Some moments not only take one back in time, but also recreate the exact emotions and passion of the Australia-Pakistan rivalry. Eight years and two World Cups later. Wahab Riaz’s spell against Shane Watson reproduces the same cold dread, as though one is watching it for the first time.
There are others of course, Javed Miandad waving his bat at Dennis Lillee, the latter fronting up, puffing his chest, the unbuttoned shirt and headband giving him a rowdy menace. Or Shoaib Akhtar tearing off like an airplane after nailing Steve Waugh with a devilish in-swinger in the 1999 World Cup league game.
As the two teams prepare for the latest installment of their rivalry on Friday, two outfits searching for their best form, a lot is at stake.
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Whenever they meet, even if they have not been at their healthiest best this World Cup, even if Australia is quite un-Australia and Pakistan un-Pakistan, context and anticipation automatically falls in place. They have traversed the opposite routes this tournament — the only similar thread being their hands and hearts burnt by India. Australia have ended their two-match losing streak and logged in their first points. Pakistan’s two-match winning run ended at the hands of India. One seeks momentum; the other wants to find lost impetus.
So, Pat Cummins admitted his team is “in search of perfection”, in a sense still striving for their perfect outing so as to be called genuine contenders. Fast bowler Hasan Ali whipped up an apt and hilarious metaphor on their defeat.“Chalte chalte gaadi ruk gaya,” he would say, adding, “lekin kaafi door chalna hain is gaadi ko,” promising two points in each of their next six stops. leaving the room in splits. Pakistan would seek to reclaim lost momentum and put the wounds of the India hammering behind them.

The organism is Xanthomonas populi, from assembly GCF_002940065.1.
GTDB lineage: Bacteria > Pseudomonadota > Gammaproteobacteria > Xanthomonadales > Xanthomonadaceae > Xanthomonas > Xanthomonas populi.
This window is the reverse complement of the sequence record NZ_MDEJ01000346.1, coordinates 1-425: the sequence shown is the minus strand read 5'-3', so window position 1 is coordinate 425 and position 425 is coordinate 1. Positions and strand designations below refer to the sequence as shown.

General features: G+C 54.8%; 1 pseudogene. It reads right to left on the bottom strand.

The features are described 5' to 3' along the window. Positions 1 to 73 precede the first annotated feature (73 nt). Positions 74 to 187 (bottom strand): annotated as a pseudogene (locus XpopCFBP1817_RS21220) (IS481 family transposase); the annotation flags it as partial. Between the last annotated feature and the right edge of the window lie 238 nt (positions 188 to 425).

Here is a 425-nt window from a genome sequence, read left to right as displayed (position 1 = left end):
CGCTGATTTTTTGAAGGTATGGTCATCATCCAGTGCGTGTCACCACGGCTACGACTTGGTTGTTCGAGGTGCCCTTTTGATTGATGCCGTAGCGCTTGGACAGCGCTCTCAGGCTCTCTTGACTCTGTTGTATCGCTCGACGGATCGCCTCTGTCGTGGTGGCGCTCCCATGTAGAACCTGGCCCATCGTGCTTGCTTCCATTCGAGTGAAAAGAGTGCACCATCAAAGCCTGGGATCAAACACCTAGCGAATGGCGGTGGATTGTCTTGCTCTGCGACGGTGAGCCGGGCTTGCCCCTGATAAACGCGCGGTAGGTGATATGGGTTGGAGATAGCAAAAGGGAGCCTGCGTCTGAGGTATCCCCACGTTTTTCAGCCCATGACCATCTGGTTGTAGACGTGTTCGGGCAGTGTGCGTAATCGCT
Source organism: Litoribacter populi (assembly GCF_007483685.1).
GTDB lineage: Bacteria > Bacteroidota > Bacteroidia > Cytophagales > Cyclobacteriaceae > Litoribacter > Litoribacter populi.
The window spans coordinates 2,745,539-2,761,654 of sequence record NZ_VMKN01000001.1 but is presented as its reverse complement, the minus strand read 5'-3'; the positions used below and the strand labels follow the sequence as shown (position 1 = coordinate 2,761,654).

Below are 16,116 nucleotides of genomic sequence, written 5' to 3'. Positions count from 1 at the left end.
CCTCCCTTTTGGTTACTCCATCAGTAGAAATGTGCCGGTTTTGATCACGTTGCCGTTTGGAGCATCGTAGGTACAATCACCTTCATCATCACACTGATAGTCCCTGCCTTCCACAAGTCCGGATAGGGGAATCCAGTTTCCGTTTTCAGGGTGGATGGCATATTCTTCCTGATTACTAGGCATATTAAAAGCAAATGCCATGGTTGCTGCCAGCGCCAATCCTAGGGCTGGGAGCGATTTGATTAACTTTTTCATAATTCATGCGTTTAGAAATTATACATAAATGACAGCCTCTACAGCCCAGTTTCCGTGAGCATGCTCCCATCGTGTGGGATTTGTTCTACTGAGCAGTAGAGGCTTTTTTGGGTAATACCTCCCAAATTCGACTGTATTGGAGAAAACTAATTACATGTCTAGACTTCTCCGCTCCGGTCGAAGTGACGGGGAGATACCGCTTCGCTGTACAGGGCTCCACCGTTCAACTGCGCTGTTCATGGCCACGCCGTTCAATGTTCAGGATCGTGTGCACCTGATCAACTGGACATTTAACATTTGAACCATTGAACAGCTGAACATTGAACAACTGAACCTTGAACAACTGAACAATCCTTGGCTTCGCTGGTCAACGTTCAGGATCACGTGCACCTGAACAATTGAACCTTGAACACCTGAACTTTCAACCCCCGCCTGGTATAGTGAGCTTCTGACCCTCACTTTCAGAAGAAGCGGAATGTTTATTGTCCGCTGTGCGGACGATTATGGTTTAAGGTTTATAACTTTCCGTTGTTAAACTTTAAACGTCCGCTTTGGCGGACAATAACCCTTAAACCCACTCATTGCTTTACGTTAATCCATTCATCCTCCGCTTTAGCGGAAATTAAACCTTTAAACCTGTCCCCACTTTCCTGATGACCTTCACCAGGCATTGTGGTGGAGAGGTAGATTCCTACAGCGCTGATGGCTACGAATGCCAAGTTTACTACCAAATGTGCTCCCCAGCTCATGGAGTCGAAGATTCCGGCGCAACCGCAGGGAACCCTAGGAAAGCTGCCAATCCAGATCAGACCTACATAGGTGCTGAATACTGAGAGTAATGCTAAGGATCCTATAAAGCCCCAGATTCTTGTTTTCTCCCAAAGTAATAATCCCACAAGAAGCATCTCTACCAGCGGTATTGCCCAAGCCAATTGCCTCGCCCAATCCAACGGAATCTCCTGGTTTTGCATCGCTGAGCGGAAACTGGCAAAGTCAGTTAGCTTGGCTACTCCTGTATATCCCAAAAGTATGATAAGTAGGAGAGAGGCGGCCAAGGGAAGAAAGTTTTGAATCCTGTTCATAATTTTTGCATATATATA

“A defeat to India could make or break careers, but this is not the end of the world. There are more games to be played,” he said.
No time to relax
Though a long tournament offers the chance to regroup, Cummins is aware of the need to extend their winning run. “I think what we’re seeing in this tournament is, it’s 10 really strong sides. It’s not sides that are just making up numbers. They’ve all qualified and they’re all here because they’ve earned their spot. So, there’s no easy games. Everything’s pretty full on,” he said.
Both Australia and Pakistan are flawed teams, imperfections running through them, fussing over the form of some of their talismans. Australia’s finest batsman, Steve Smith, has been quiet. He has not looked out of sorts, but not looked fluent either, his three innings providing only 65 runs. He vented out his rage in the nets, cutting balls from the stumps and chipping down the track and lofting the net bowlers flat over their heads. In all three games, none of Australia’s batsmen have looked utterly authoritative. But it could all change if Smith rediscovers his best touch, and suddenly everything will fall in place.
Similarly, Pakistan have been fretting over the rhythm of Shaheen Shah Afridi. The left-arm tearaway has looked constrained, his pace reduced, lengths off-kilter. It has exacerbated the absence of Naseem Shah. Ali pointed out that “only one bowler has changed.” What went unsaid is that he happened to be Pakistan’s most influential bowler in this format.
In a similar vein, both spin stocks look thin. Though Adam Zampa bagged four wickets in Lucknow, he was far from his best. For Pakistan, Shadab Khan and Mohammad Nawaz have looked horribly insufficient.
But for all their imperfections, a Pakistan-Australia clash never fails to excite. To get into the mood, maybe one could rewatch the Riaz-Watson duel. Or maybe, another iconic moment is just around the corner of MG Road.